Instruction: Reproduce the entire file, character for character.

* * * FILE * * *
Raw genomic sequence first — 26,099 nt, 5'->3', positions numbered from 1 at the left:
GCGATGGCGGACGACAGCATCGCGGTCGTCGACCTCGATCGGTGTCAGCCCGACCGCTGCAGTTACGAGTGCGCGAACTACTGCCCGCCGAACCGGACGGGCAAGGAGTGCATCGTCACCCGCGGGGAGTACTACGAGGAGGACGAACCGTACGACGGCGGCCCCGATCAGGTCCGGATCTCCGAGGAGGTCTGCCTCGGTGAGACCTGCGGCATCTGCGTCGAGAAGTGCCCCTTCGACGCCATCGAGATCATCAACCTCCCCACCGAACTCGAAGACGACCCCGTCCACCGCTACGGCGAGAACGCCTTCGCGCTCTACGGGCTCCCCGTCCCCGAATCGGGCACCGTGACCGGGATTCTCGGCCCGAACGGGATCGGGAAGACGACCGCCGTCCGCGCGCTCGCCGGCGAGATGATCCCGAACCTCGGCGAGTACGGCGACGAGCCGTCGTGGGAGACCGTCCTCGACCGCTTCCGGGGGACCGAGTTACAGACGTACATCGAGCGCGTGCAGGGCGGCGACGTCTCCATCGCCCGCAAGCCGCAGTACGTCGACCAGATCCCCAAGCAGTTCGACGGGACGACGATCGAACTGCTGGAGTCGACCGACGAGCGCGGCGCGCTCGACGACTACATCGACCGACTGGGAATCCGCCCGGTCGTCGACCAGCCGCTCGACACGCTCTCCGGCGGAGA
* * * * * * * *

Raw genomic sequence first — 26,099 nt, 5'->3', positions numbered from 1 at the left:
GCGATGGCGGACGACAGCATCGCGGTCGTCGACCTCGATCGGTGTCAGCCCGACCGCTGCAGTTACGAGTGCGCGAACTACTGCCCGCCGAACCGGACGGGCAAGGAGTGCATCGTCACCCGCGGGGAGTACTACGAGGAGGACGAACCGTACGACGGCGGCCCCGATCAGGTCCGGATCTCCGAGGAGGTCTGCCTCGGTGAGACCTGCGGCATCTGCGTCGAGAAGTGCCCCTTCGACGCCATCGAGATCATCAACCTCCCCACCGAACTCGAAGACGACCCCGTCCACCGCTACGGCGAGAACGCCTTCGCGCTCTACGGGCTCCCCGTCCCCGAATCGGGCACCGTGACCGGGATTCTCGGCCCGAACGGGATCGGGAAGACGACCGCCGTCCGCGCGCTCGCCGGCGAGATGATCCCGAACCTCGGCGAGTACGGCGACGAGCCGTCGTGGGAGACCGTCCTCGACCGCTTCCGGGGGACCGAGTTACAGACGTACATCGAGCGCGTGCAGGGCGGCGACGTCTCCATCGCCCGCAAGCCGCAGTACGTCGACCAGATCCCCAAGCAGTTCGACGGGACGACGATCGAACTGCTGGAGTCGACCGACGAGCGCGGCGCGCTCGACGACTACATCGACCGACTGGGAATCCGCCCGGTCGTCGACCAGCCGCTCGACACGCTCTCCGGCGGAGA